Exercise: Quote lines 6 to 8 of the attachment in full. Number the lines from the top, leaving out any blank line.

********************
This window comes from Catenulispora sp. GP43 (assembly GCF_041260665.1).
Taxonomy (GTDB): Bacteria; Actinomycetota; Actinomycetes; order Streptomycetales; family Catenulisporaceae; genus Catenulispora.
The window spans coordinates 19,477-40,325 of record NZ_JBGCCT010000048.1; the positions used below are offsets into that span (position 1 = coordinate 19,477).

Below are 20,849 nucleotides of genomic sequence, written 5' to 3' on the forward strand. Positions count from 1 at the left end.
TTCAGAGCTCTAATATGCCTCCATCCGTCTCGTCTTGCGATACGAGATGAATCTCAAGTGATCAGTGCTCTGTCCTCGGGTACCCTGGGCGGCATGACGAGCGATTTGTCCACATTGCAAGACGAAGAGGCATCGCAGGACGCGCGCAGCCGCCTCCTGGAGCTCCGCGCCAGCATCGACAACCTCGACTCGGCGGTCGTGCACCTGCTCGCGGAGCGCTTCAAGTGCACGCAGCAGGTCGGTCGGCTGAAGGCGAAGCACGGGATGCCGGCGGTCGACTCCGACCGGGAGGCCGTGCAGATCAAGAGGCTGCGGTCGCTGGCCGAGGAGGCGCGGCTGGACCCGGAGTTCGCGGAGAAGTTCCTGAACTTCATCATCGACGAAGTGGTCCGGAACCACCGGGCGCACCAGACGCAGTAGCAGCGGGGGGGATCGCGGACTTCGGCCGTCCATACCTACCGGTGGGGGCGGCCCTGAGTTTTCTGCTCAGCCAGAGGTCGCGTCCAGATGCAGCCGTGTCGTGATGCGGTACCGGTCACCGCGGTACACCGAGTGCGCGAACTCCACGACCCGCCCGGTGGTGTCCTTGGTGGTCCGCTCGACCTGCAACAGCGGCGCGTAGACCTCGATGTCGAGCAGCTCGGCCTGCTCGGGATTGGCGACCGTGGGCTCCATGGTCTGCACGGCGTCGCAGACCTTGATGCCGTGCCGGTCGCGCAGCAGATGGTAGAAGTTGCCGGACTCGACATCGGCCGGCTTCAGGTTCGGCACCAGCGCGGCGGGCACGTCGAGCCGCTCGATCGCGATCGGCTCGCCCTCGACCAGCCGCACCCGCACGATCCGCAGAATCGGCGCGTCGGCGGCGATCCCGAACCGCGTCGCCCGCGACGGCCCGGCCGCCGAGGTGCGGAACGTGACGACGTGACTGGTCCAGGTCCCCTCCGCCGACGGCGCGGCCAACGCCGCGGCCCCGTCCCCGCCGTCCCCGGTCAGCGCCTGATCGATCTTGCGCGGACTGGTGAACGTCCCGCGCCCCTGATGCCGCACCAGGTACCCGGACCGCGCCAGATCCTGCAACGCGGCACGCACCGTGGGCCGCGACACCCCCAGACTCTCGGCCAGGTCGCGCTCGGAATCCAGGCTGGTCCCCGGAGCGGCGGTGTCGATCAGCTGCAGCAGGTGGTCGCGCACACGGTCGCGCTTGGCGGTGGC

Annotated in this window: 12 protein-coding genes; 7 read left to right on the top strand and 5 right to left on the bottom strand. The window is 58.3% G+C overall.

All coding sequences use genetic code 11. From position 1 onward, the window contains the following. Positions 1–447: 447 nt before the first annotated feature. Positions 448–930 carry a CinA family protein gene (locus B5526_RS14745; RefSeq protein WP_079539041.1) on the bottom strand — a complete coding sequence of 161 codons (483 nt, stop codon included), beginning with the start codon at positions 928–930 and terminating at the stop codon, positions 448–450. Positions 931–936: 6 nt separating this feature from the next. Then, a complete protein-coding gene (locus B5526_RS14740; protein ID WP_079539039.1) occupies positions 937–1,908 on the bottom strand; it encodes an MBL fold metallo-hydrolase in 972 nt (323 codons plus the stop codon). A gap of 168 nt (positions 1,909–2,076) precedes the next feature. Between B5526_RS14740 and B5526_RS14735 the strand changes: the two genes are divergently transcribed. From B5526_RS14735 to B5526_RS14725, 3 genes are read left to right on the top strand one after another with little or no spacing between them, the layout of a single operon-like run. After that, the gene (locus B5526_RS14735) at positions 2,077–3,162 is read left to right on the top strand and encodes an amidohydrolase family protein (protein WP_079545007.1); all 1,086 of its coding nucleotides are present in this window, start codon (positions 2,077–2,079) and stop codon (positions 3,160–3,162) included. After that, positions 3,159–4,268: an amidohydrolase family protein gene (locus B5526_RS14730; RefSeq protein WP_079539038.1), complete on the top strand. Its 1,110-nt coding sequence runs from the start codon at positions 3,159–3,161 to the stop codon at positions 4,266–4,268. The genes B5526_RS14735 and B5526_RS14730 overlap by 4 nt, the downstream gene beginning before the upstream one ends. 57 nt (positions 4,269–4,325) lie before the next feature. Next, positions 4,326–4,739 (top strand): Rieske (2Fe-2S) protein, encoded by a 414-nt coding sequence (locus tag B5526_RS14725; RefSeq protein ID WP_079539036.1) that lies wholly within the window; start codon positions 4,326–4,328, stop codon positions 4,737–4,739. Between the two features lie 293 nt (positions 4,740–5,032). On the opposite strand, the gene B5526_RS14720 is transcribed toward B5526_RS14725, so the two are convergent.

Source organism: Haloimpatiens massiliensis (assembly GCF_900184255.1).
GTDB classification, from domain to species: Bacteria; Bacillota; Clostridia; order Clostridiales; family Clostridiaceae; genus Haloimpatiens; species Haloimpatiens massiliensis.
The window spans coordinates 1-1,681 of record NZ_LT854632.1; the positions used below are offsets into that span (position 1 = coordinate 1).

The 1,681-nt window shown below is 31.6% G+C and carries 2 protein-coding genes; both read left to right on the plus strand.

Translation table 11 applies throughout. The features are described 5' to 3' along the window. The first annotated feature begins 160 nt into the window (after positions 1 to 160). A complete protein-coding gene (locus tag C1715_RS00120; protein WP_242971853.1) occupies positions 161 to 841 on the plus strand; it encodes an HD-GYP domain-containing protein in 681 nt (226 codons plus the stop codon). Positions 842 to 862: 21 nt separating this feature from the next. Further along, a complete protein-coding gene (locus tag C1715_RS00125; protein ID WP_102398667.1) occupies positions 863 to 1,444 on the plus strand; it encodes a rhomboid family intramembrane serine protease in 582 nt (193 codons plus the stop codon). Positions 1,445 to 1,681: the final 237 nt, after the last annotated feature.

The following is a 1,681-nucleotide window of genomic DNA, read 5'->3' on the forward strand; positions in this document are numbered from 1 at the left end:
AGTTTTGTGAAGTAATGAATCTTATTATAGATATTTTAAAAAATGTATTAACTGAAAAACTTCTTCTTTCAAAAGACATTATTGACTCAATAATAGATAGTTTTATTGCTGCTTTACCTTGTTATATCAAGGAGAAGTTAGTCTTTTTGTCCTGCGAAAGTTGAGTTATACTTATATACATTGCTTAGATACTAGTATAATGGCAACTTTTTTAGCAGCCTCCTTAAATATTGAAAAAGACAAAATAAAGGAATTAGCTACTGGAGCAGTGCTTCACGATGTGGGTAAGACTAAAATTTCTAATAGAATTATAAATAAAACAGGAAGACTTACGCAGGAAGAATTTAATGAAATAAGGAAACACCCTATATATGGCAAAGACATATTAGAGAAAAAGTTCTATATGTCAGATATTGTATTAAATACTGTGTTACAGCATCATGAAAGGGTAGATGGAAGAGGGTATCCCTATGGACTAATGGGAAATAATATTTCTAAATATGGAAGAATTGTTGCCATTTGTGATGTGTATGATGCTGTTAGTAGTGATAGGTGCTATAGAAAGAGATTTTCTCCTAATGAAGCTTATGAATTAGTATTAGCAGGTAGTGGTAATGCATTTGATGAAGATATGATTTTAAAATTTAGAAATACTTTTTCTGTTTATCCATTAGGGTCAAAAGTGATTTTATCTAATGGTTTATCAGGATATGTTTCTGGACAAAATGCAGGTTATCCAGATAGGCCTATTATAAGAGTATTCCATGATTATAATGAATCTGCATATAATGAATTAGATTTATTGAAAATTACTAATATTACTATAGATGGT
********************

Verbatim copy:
Annotated in this window: 12 protein-coding genes; 7 read left to right on the top strand and 5 right to left on the bottom strand. The window is 58.3% G+C overall.

All coding sequences use genetic code 11. From position 1 onward, the window contains the following. Positions 1–447: 447 nt before the first annotated feature. Positions 448–930 carry a CinA family protein gene (locus B5526_RS14745; RefSeq protein WP_079539041.1) on the bottom strand — a complete coding sequence of 161 codons (483 nt, stop codon included), beginning with the start codon at positions 928–930 and terminating at the stop codon, positions 448–450. Positions 931–936: 6 nt separating this feature from the next. Then, a complete protein-coding gene (locus B5526_RS14740; protein ID WP_079539039.1) occupies positions 937–1,908 on the bottom strand; it encodes an MBL fold metallo-hydrolase in 972 nt (323 codons plus the stop codon). A gap of 168 nt (positions 1,909–2,076) precedes the next feature. Between B5526_RS14740 and B5526_RS14735 the strand changes: the two genes are divergently transcribed. From B5526_RS14735 to B5526_RS14725, 3 genes are read left to right on the top strand one after another with little or no spacing between them, the layout of a single operon-like run. After that, the gene (locus B5526_RS14735) at positions 2,077–3,162 is read left to right on the top strand and encodes an amidohydrolase family protein (protein WP_079545007.1); all 1,086 of its coding nucleotides are present in this window, start codon (positions 2,077–2,079) and stop codon (positions 3,160–3,162) included. After that, positions 3,159–4,268: an amidohydrolase family protein gene (locus B5526_RS14730; RefSeq protein WP_079539038.1), complete on the top strand. Its 1,110-nt coding sequence runs from the start codon at positions 3,159–3,161 to the stop codon at positions 4,266–4,268. The genes B5526_RS14735 and B5526_RS14730 overlap by 4 nt, the downstream gene beginning before the upstream one ends. 57 nt (positions 4,269–4,325) lie before the next feature. Next, positions 4,326–4,739 (top strand): Rieske (2Fe-2S) protein, encoded by a 414-nt coding sequence (locus tag B5526_RS14725; RefSeq protein ID WP_079539036.1) that lies wholly within the window; start codon positions 4,326–4,328, stop codon positions 4,737–4,739. Between the two features lie 293 nt (positions 4,740–5,032). On the opposite strand, the gene B5526_RS14720 is transcribed toward B5526_RS14725, so the two are convergent.

Source organism: Haloimpatiens massiliensis (assembly GCF_900184255.1).